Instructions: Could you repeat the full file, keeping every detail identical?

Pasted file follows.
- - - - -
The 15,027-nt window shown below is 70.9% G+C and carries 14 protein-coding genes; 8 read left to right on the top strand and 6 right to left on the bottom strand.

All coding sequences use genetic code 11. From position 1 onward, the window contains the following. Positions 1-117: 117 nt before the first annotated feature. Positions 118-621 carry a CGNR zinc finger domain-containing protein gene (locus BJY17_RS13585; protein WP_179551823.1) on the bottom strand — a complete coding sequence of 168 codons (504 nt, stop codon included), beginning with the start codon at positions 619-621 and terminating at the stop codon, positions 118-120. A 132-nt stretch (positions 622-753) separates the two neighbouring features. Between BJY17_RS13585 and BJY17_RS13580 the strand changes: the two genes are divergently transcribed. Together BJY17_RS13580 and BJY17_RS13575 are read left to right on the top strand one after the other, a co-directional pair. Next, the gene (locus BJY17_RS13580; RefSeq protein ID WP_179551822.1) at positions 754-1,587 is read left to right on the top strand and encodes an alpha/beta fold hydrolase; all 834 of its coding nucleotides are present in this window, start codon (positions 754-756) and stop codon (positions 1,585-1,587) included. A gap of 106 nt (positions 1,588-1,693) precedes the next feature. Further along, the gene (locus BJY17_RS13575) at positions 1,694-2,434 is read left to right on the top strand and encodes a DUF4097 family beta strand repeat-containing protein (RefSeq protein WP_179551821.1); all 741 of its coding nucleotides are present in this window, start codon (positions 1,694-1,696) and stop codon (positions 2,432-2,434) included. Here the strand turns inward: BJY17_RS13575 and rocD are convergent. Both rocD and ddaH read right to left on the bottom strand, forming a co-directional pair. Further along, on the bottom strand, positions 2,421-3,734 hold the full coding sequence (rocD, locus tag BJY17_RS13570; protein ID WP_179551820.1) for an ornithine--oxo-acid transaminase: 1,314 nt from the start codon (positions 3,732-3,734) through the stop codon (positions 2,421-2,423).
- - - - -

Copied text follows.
The 15,027-nt window shown below is 70.9% G+C and carries 14 protein-coding genes; 8 read left to right on the top strand and 6 right to left on the bottom strand.

All coding sequences use genetic code 11. From position 1 onward, the window contains the following. Positions 1-117: 117 nt before the first annotated feature. Positions 118-621 carry a CGNR zinc finger domain-containing protein gene (locus BJY17_RS13585; protein WP_179551823.1) on the bottom strand — a complete coding sequence of 168 codons (504 nt, stop codon included), beginning with the start codon at positions 619-621 and terminating at the stop codon, positions 118-120. A 132-nt stretch (positions 622-753) separates the two neighbouring features. Between BJY17_RS13585 and BJY17_RS13580 the strand changes: the two genes are divergently transcribed. Together BJY17_RS13580 and BJY17_RS13575 are read left to right on the top strand one after the other, a co-directional pair. Next, the gene (locus BJY17_RS13580; RefSeq protein ID WP_179551822.1) at positions 754-1,587 is read left to right on the top strand and encodes an alpha/beta fold hydrolase; all 834 of its coding nucleotides are present in this window, start codon (positions 754-756) and stop codon (positions 1,585-1,587) included. A gap of 106 nt (positions 1,588-1,693) precedes the next feature. Further along, the gene (locus BJY17_RS13575) at positions 1,694-2,434 is read left to right on the top strand and encodes a DUF4097 family beta strand repeat-containing protein (RefSeq protein WP_179551821.1); all 741 of its coding nucleotides are present in this window, start codon (positions 1,694-1,696) and stop codon (positions 2,432-2,434) included. Here the strand turns inward: BJY17_RS13575 and rocD are convergent. Both rocD and ddaH read right to left on the bottom strand, forming a co-directional pair. Further along, on the bottom strand, positions 2,421-3,734 hold the full coding sequence (rocD, locus tag BJY17_RS13570; protein ID WP_179551820.1) for an ornithine--oxo-acid transaminase: 1,314 nt from the start codon (positions 3,732-3,734) through the stop codon (positions 2,421-2,423).